Faeries do live in my garden!
Nodding Onions are perennial plants with elongated pinkish colored bulbs, often growing in clusters with nodding bunches of pink flowers that bloom from May to July. They are indigenous to Western Canada and not only delicious but stunning!
Allium cernuum, also known as sweet onion or barbecuing onion, reproduces from seed or bulb division. The bulbs, young leaves and flowers are all edible, either raw or cooked, and have a mild onion flavor, with the leaves tasting similar to chives. In a side by side taste test, the nodding “chives” are more toothsome, dense, deeper and more complex in flavour than its chive counterpart. They are wonderful in salads, particularly their blossoms, but they do stand up to bolder flavours well as a compliment to a main. I was very fortunate to receive this cluster from Kevin Kossowan early this Spring. He brought them back with him after foraging a couple of clusters on Vancouver Island a few years ago. Kevin is an exceptionally generous soul, and I am very thankful for that, as I also purchased seeds for them from Bedrock Seeds and learned that they can easily take up to two years to germinate. My regular readers know that patience is not a virtue I have conquered.
I was tickled pink about three weeks ago when the blossoms started to form and I got to see them nod! As they bow to their gorgeous blossom wrapped in an ethereal translucent pink gauzy film there is a graceful stillness in that part of the garden. There is the whisper of a promise. I can visualize them in the temperate rain forests hundreds of years ago when the Interior Salish and neighboring indigenous peoples whose territories covered Southern British Columbia foraged these as an important traditional cultural food. The stature of the onion echoes the spirit of the people who depended upon it so many years ago. They were usually harvested before flowering, the leaves braided and the bulbs cooked in earthen ovens. MMMMmmmm.
I was curious to see what the cluster was inside of the nodding bundle.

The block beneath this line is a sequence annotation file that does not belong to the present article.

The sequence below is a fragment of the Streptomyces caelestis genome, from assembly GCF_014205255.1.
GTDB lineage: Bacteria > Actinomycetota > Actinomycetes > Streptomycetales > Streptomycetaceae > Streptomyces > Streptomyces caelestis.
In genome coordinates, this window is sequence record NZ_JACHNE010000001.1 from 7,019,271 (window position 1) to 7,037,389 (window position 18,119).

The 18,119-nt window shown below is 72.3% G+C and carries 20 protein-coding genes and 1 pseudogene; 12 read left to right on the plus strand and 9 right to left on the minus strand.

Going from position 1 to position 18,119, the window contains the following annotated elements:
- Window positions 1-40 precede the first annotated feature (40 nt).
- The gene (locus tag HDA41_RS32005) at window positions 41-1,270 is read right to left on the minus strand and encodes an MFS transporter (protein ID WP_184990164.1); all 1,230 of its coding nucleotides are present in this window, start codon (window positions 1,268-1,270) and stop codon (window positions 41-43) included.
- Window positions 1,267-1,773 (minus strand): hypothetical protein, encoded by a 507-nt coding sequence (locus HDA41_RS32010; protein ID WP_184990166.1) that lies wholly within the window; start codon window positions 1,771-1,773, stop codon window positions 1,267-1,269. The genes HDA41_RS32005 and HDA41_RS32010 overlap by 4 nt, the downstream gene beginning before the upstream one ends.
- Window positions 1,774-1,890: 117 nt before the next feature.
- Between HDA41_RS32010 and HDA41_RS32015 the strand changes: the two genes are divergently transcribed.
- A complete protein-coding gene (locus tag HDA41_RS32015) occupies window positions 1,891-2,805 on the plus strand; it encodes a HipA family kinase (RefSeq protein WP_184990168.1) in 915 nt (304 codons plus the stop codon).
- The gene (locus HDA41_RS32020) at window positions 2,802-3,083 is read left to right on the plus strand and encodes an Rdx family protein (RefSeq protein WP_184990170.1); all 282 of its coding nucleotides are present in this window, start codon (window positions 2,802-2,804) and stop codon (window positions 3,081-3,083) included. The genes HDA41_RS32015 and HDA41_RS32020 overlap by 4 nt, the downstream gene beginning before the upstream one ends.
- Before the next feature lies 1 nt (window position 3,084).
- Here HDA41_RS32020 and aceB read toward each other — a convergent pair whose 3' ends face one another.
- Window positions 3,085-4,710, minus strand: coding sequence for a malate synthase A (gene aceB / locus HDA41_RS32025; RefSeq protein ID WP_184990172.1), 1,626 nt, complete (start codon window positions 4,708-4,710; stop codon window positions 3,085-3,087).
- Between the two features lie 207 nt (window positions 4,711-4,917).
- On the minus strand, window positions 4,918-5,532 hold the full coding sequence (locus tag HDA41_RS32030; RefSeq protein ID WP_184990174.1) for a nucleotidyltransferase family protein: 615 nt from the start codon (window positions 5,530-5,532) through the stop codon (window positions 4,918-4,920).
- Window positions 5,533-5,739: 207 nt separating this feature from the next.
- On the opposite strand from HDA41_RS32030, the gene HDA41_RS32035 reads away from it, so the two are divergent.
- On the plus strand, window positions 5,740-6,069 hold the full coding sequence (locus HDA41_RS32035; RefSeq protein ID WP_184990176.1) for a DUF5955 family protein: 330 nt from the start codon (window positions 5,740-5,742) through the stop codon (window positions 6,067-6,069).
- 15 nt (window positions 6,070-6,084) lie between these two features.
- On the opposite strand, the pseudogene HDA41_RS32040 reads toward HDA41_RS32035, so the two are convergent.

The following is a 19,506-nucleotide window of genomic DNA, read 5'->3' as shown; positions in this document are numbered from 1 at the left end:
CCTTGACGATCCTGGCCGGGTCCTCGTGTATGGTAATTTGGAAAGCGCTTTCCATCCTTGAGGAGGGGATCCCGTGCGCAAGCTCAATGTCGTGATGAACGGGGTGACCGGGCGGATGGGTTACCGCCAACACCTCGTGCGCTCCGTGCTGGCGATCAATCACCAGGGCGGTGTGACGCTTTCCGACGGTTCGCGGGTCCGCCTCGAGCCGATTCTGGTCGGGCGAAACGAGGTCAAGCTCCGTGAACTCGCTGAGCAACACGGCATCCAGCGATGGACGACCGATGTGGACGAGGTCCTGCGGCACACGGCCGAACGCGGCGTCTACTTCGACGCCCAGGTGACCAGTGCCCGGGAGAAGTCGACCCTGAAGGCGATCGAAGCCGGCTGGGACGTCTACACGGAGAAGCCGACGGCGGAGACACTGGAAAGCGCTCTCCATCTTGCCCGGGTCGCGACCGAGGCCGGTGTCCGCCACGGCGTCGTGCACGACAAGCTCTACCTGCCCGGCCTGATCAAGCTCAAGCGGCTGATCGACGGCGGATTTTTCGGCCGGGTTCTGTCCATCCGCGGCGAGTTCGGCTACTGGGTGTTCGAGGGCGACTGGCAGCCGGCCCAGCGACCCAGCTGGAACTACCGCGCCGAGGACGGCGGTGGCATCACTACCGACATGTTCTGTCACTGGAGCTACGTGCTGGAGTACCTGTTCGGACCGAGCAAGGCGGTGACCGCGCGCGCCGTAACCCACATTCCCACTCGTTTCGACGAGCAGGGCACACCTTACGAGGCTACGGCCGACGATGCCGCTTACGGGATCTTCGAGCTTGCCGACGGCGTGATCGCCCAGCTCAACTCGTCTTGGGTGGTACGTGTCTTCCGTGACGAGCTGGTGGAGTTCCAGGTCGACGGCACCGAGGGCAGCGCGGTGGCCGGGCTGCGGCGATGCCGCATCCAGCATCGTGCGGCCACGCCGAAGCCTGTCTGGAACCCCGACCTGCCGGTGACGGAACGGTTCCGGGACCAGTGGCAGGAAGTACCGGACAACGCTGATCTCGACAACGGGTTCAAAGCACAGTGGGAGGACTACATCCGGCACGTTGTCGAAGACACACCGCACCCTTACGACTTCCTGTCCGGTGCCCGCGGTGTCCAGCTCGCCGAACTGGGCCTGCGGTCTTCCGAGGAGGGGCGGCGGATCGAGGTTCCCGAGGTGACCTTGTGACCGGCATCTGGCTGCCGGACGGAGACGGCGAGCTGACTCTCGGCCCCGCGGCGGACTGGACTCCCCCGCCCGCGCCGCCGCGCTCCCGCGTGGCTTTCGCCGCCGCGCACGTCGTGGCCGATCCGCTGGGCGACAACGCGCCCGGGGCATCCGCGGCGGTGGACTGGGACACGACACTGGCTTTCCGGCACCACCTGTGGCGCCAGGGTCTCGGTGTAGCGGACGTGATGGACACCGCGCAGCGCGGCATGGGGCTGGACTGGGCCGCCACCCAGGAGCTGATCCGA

And look! A gorgeous allium bouquet upon each stem! Now that is a celebration!
Each tender delicate bud bursts with the brightness of a fresh spring onion: light, lively and lovely. A much more powerful personality than the chive flower. Juicy. Just the sass one might expect from a sprightly floret.
Sadly, the loss of their natural habitat has been threatened caused by housing and industrial development as well as from the impact of environmental pollution and invasive species. As the plants are lost, so is the historical knowledge and practice of gathering the plants practiced for generations by First Nations people. I am not a First Nations person, but I am a seven generation Canadian, and so I have a very close affinity to those that came before and am definitely interested in the preservation of our shared cultures.
Traditional gathering sites have been lost to large housing subdivisions, big box store shopping centers, and even university campuses, although not without strong protests by First Nations and environmental groups. Protecting the Nodding Onion is important not only for the continued existence of the plant itself but also for the continued existence of the historical knowledge and practices associated with the gathering of this wild food. (Slow Food International)
Working to preserve the biodiversity of our food is a basic tenet of Slow Food International. The Ark of Taste was developed in 1996 through the Foundation of Biodiversity within the organization and travels the world collecting small-scale quality productions threatened by industrial agriculture, environmental degradation and homogenization. It searches out, catalogues and describes forgotten flavors from all around the planet: products at risk of extinction but surviving, that could be rediscovered and returned to the market. The nodding onion is one of our own nominated by the Slow Food Canada National Ark Commission and accepted by the International Ark Commission. The Saskatoon Berry and Miner’s Lettuce have also been accepted to the Canadian Ark of Taste; we hope to raise awareness of the threats our important wild foods face and to help people to understand the importance of protecting wild, natural spaces and the edible biodiversity found across Canada. These foods are extremely important to the health and traditional cultural practices of the First Nations peoples and without them we lose a vital part of our Canadian heritage and history. (Slow Food International)
The Slow Food Foundation for Biodiversity:
- Protects the environment
- Defends food biodiversity
- Promotes sustainable agriculture
- Supports small-scale food producers and values their traditional knowledge
- Runs projects around the world in support of Terra Madre communities: the Ark of Taste, the Presidia, the Earth Markets and the Thousand Gardens in Africa
Defending food biodiversity is worth working toward. The colours, tastes, and textures of the past cannot be lost. It is a miracle that such beauty exists. Preserving it is a no-brainer.